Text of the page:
Feed is a major component of variable costs associated with dairy systems and is therefore an important consideration for breeding objectives. As a result, measures of feed efficiency are becoming popular traits for genetic analyses. Already, several countries account for feed efficiency in their breeding objectives by approximating the amount of energy required for milk production, maintenance, etc. However, variation in actual feed intake is currently not captured in dairy selection objectives, although this could be possible by evaluating traits such as residual feed intake (RFI), defined as the difference between actual and predicted feed (or energy) intake. As feed intake is expensive to accurately measure on large numbers of cows, phenotypes derived from it are obvious candidates for genomic selection provided that: (1) the trait is heritable; (2) the reliability of genomic predictions are acceptable to those using the breeding values; and (3) if breeding values are estimated for heifers, rather than cows then the heifer and cow traits need to be correlated. The accuracy of genomic prediction of dry matter intake (DMI) and RFI has been estimated to be around 0.4 in beef and dairy cattle studies. There are opportunities to increase the accuracy of prediction, for example, pooling data from three research herds (in Australia and Europe) has been shown to increase the accuracy of genomic prediction of DMI from 0.33 within country to 0.35 using a three-country reference population. Before including RFI as a selection objective, genetic correlations with other traits need to be estimated. Weak unfavourable genetic correlations between RFI and fertility have been published. This could be because RFI is mathematically similar to the calculation of energy balance and failure to account for mobilisation of body reserves correctly may result in selection for a trait that is similar to selecting for reduced (or negative) energy balance. So, if RFI is to become a selection objective, then including it in an overall multi-trait selection index where the breeding objective is net profit is sensible, as this would allow genetic correlations with other traits to be properly accounted for. If genetic parameters are accurately estimated then RFI is a logical breeding objective. If there is uncertainty in these, then DMI may be preferable.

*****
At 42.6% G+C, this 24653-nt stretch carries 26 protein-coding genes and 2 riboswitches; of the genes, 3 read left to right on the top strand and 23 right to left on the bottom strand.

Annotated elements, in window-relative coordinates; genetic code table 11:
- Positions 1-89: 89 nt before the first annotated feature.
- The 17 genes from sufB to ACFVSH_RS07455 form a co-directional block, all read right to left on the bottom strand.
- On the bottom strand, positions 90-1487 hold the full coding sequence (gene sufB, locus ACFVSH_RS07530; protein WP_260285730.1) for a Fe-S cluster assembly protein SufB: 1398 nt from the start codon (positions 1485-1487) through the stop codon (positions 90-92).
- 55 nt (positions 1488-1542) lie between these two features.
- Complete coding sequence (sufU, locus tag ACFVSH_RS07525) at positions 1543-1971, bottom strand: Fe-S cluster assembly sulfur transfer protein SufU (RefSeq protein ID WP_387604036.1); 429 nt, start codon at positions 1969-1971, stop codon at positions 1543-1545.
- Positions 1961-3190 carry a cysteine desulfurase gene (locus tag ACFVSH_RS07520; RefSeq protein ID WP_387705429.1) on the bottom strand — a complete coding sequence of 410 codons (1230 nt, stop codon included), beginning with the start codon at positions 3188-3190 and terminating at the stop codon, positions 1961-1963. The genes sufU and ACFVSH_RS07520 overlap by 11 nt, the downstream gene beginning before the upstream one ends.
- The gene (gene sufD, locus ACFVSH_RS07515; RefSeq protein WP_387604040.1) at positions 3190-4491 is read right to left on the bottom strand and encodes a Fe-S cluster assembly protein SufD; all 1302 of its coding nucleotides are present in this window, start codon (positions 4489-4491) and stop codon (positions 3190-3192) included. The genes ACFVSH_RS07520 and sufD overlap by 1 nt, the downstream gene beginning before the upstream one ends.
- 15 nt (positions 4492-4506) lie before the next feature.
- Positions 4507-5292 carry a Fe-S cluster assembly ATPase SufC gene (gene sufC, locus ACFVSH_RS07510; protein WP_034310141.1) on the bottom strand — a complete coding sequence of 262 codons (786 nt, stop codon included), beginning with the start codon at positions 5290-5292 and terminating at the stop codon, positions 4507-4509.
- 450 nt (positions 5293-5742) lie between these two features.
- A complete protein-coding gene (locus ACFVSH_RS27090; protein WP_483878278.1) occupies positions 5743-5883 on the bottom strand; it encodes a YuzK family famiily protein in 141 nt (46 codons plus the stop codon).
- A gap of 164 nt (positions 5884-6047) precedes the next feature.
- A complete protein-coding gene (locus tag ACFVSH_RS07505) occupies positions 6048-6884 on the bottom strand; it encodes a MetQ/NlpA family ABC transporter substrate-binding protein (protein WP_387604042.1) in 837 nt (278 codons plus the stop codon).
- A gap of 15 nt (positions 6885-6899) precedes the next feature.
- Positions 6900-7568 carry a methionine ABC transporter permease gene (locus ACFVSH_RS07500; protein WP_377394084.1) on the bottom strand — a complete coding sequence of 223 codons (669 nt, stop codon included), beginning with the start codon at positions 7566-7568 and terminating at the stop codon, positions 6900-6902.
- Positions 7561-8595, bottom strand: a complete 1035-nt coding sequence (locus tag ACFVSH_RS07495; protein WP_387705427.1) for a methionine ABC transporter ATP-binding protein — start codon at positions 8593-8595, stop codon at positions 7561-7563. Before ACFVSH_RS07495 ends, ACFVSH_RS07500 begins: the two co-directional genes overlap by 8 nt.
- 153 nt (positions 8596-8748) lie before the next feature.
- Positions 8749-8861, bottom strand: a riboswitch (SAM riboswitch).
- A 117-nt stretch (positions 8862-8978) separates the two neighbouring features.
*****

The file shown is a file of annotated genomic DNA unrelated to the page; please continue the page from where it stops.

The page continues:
Data from 113 Dutch organic farms were analysed to determine the effect of cross-breeding on production and functional traits. In total, data on 33 788 lactations between January 2003 and February 2009 from 15 015 cows were available. Holstein–Friesian pure-bred cows produced most kg of milk in 305 days, but with the lowest percentages of fat and protein of all pure-bred cows in the data set. Cross-breeding Holstein dairy cows with other breeds (Brown Swiss, Dutch Friesian, Groningen White Headed, Jersey, Meuse Rhine Yssel, Montbéliarde or Fleckvieh) decreased milk production, but improved fertility and udder health in most cross-bred animals. In most breeds, heterosis had a significant effect (P < 0.05) on milk (kg in 305 days), fat and protein-corrected milk production (kg in 305 days) and calving interval (CI) in the favourable direction (i.e. more milk, shorter CI), but unfavourably for somatic cell count (higher cell count). Recombination was unfavourable for the milk production traits, but favourable for the functional traits (fertility and udder health). Farm characteristics, like soil type or housing system, affected the regression coefficients on breed components significantly. The effect of the Holstein breed on milk yield was twice as large in cubicle housing as in other housing systems. Jerseys had a negative effect on fertility only on farms on sandy soils. Hence, breed effects differ across farming systems in the organic farming and farmers can use such information to dovetail their farming system with the type of cow they use.